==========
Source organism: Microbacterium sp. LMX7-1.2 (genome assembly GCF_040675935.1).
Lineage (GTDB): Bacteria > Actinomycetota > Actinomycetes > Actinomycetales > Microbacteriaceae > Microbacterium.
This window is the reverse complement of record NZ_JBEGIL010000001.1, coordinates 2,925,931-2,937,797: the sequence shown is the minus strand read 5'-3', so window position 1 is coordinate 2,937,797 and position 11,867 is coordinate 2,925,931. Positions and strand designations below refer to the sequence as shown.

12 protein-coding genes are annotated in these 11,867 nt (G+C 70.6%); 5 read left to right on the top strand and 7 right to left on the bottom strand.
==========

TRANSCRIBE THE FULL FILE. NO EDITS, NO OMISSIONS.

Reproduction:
Source organism: Microbacterium sp. LMX7-1.2 (genome assembly GCF_040675935.1).
Lineage (GTDB): Bacteria > Actinomycetota > Actinomycetes > Actinomycetales > Microbacteriaceae > Microbacterium.
This window is the reverse complement of record NZ_JBEGIL010000001.1, coordinates 2,925,931-2,937,797: the sequence shown is the minus strand read 5'-3', so window position 1 is coordinate 2,937,797 and position 11,867 is coordinate 2,925,931. Positions and strand designations below refer to the sequence as shown.

12 protein-coding genes are annotated in these 11,867 nt (G+C 70.6%); 5 read left to right on the top strand and 7 right to left on the bottom strand.